The International Society of Sports Nutrition (ISSN) recently published a position stand for tactical athletes, providing an evidence-based summary of the energy and nutritional demands of tactical athletes to promote optimal health and performance. Beta-alanine is one of the three ingredients with strong evidence to support efficacy and safety. A key nutritional guideline includes the importance of beta-alanine supplementation for military personnel. The summary notes that beta-alanine is the rate-limiting precursor to carnosine, a powerful physiological buffer that is also linked to focus, alertness, and cognitive function during a period of stress and fatigue. Beta-alanine is officially recommended by ISSN to be used to achieve health and performance benefits.
The ISSN previously published an in-depth review on beta-alanine, detailing its position on this popular sports nutrition supplement. This objective analysis contained a critical overview of beta-alanine, its mechanisms and use. Seven conclusions emerged with regard to the safety, efficacy, benefits, and side effects of beta-alanine supplementation. The basis for ISSN’s stance is a comprehensive list of published findings through March 2015 for the relative effects of literature referencing the correlations of beta-alanine, supplementation, carnosine, and exercise.
Beta-alanine is a non-proteinogenic amino acid that is naturally produced in the body. Combined with histidine, it forms a dipeptide called carnosine. Over time, carnosine buffers the pH decline that causes the onset of muscle fatigue and failure, building endurance and speeding recovery. Carnosine synthesis and increased carnosine levels in the muscle are consistently attributed to beta-alanine consumption.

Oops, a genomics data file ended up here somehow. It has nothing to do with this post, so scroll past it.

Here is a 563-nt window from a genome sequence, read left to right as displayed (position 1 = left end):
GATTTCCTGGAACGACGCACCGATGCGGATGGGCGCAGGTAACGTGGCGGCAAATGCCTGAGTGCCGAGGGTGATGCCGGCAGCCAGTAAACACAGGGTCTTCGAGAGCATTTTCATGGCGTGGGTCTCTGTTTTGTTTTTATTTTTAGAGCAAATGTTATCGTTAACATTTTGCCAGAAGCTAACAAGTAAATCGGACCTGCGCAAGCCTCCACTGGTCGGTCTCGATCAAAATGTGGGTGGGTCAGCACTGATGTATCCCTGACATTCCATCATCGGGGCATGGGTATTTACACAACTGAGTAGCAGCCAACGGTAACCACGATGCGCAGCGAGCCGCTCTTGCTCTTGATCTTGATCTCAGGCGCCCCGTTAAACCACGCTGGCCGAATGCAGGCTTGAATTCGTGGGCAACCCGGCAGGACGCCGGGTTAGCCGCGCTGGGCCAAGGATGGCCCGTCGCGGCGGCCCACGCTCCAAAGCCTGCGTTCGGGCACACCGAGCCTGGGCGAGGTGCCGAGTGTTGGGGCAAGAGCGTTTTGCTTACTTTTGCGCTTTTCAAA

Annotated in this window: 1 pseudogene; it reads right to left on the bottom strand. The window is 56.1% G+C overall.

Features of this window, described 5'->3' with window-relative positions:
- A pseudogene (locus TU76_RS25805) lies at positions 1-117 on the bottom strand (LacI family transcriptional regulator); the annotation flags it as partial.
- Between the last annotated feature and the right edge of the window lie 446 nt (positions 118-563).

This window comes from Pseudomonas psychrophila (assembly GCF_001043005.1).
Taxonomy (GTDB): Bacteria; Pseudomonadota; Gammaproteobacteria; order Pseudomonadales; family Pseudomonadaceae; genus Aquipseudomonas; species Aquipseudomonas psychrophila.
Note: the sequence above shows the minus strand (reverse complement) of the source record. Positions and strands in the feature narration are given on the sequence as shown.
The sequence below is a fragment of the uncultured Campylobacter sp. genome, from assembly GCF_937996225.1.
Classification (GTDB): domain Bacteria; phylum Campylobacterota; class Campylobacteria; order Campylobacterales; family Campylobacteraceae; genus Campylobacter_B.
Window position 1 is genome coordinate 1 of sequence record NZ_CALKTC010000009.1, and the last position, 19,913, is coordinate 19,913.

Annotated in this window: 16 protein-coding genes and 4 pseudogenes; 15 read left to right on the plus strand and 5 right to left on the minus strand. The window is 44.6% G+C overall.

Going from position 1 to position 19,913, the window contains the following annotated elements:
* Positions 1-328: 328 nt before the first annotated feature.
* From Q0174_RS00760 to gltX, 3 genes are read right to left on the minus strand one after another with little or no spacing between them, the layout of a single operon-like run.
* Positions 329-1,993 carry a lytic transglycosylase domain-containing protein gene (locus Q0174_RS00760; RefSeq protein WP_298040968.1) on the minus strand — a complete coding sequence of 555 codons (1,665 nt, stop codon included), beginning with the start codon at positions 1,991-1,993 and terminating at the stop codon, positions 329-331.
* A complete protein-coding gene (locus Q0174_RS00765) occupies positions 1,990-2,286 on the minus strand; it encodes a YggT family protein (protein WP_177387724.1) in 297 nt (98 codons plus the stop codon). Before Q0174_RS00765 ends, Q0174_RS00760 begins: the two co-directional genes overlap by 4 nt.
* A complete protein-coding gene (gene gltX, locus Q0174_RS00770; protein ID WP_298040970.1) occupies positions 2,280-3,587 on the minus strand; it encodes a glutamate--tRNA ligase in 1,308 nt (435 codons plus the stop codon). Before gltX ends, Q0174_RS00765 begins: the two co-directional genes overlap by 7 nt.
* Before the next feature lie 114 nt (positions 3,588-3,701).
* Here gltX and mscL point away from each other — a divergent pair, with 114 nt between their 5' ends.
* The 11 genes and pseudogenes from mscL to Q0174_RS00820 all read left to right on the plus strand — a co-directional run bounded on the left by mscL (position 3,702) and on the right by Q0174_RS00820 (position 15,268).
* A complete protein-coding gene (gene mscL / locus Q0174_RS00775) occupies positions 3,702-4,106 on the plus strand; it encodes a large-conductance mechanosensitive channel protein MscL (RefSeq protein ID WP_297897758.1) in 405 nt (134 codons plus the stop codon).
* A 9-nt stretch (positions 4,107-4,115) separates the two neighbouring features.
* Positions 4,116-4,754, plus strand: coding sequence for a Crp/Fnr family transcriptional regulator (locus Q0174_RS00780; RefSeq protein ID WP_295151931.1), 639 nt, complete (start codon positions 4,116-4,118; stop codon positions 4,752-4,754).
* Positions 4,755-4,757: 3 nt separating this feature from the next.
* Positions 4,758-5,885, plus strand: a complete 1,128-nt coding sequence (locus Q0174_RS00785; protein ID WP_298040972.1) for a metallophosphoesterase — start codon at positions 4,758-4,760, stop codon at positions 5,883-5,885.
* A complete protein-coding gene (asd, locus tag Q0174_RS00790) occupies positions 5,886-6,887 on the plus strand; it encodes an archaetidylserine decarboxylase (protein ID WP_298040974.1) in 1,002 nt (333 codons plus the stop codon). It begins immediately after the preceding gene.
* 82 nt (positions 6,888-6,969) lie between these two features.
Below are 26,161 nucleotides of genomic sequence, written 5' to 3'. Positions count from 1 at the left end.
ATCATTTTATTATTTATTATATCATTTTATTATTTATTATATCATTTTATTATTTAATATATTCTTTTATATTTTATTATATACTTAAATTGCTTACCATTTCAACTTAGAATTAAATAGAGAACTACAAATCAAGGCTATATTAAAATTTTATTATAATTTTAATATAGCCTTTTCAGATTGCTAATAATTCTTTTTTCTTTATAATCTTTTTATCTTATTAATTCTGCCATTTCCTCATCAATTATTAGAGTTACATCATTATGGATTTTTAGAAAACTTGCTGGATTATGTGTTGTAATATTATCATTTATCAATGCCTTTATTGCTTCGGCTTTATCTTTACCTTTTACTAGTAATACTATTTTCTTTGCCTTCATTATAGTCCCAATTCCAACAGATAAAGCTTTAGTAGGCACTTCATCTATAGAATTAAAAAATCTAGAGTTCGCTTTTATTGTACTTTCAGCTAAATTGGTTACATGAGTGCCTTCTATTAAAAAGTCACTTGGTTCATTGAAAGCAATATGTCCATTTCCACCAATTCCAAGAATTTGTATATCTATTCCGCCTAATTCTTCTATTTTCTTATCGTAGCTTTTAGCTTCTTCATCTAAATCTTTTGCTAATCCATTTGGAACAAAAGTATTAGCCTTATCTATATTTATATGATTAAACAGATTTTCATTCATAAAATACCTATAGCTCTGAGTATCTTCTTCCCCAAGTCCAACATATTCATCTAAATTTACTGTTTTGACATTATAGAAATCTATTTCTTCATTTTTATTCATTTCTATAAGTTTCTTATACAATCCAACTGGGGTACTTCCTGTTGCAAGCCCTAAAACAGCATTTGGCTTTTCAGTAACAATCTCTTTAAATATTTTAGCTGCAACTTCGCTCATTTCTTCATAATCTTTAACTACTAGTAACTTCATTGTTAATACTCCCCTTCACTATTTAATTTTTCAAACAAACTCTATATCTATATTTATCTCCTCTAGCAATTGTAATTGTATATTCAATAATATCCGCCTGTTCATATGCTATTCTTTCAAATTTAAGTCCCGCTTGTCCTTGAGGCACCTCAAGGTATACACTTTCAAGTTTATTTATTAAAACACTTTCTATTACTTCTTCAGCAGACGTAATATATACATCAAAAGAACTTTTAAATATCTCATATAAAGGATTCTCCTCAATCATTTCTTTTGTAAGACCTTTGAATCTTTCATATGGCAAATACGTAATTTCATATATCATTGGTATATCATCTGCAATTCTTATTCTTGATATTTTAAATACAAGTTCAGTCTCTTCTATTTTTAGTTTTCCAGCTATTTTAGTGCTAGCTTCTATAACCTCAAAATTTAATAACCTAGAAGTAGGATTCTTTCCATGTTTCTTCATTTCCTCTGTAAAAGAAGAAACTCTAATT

Beta-alanine is one of the most popular and professionally-commended supplements to enhance athletes’ capacity to exercise and train, build lean muscle mass, and improve physical function. Studies have shown that due to athletes’ higher baseline concentrations of muscle carnosine, their levels will increase at a lower rate than that of individuals who begin their dosing regimen with lower concentration in their muscle fibers. Vegetarians, for example, experience a higher rate of increase in carnosine levels through supplementation than those who consume meat. Although the rate of increase varies, beta-alanine supplementation universally increases carnosine concentrations in all populations.
Research supports the use of beta-alanine as an ergogenic aid. In studies conducted on tactical athletes during high-intensity conditions, beta-alanine supplementation improved focus, alertness, and cognitive functioning. One such study examined the physical and cognitive response of military personnel to a 6 g/day dosage for 4 weeks. The elite combat unit completed a series of shooting tasks and cognitive assessments in a fatigued state after undergoing a series of demanding training exercises. Shooting accuracy, marksmanship, and engagement speed all improved after the period of beta-alanine supplementation. In another study, military-specific performance improved after 30 days of beta-alanine supplementation. The research observed improvements in cognitive performance during a 2-minute serial subtraction test at a shooting range under continuous fire.